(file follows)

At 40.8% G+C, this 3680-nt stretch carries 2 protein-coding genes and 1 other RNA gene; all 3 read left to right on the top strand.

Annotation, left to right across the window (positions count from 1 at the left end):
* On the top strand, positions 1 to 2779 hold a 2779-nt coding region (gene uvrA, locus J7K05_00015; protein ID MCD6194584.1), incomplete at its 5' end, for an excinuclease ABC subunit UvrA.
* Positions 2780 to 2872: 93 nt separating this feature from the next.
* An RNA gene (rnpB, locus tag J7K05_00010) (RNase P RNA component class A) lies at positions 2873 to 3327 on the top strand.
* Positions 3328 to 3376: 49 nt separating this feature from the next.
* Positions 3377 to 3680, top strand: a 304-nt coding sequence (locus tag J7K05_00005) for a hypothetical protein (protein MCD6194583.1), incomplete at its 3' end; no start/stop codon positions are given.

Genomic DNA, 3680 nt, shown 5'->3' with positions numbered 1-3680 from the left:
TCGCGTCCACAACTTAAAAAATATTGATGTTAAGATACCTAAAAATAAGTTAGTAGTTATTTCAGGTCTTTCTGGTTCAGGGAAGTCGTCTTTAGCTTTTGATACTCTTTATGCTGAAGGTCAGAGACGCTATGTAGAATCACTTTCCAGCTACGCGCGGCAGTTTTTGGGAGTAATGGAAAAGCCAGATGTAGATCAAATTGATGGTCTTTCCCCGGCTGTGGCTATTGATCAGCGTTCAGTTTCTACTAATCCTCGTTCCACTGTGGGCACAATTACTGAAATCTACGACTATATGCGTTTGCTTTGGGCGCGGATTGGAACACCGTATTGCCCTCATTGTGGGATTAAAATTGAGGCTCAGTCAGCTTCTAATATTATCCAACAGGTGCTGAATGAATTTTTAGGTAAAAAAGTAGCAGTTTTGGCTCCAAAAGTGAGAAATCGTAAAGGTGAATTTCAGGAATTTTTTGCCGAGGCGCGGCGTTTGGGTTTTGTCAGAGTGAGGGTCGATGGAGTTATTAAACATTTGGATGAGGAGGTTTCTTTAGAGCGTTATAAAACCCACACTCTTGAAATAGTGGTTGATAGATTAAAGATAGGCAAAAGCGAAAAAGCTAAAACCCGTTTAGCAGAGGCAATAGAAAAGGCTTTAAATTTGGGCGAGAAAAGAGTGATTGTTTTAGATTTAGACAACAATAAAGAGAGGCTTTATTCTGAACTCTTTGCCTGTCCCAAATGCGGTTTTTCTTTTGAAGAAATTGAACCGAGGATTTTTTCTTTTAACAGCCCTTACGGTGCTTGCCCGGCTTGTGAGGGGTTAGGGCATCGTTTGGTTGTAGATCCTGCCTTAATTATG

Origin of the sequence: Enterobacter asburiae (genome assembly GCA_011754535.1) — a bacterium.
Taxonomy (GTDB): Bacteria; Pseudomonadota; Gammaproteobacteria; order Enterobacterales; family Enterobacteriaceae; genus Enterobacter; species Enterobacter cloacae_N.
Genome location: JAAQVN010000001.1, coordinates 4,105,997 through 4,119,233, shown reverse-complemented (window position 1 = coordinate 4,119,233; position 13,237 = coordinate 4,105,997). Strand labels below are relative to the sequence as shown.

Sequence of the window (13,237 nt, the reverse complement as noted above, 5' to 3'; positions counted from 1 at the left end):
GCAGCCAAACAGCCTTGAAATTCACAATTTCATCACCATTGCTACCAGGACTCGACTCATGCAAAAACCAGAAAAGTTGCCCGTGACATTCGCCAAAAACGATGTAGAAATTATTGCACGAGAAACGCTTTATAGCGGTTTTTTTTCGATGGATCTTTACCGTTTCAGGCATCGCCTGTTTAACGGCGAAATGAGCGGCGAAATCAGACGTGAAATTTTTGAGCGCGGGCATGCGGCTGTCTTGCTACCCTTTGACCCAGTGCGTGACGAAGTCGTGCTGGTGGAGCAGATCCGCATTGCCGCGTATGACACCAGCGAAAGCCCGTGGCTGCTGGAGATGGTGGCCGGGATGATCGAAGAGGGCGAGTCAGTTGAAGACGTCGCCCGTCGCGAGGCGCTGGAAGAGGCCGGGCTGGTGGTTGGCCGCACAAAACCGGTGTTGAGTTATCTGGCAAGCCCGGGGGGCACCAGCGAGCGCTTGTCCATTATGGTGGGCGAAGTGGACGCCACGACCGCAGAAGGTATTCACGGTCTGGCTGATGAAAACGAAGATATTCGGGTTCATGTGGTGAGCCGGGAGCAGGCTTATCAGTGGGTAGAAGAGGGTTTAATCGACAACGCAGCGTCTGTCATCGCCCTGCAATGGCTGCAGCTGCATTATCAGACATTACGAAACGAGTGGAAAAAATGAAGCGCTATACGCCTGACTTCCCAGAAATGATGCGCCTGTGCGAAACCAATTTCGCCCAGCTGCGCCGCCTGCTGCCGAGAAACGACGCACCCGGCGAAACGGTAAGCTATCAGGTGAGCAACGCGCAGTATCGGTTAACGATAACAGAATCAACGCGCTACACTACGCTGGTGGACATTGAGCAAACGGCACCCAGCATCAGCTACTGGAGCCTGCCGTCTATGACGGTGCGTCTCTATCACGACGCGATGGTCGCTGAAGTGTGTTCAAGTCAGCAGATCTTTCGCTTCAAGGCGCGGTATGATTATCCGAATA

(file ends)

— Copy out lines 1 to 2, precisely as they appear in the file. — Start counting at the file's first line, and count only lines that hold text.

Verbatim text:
At 40.8% G+C, this 3680-nt stretch carries 2 protein-coding genes and 1 other RNA gene; all 3 read left to right on the top strand.

Annotation, left to right across the window (positions count from 1 at the left end):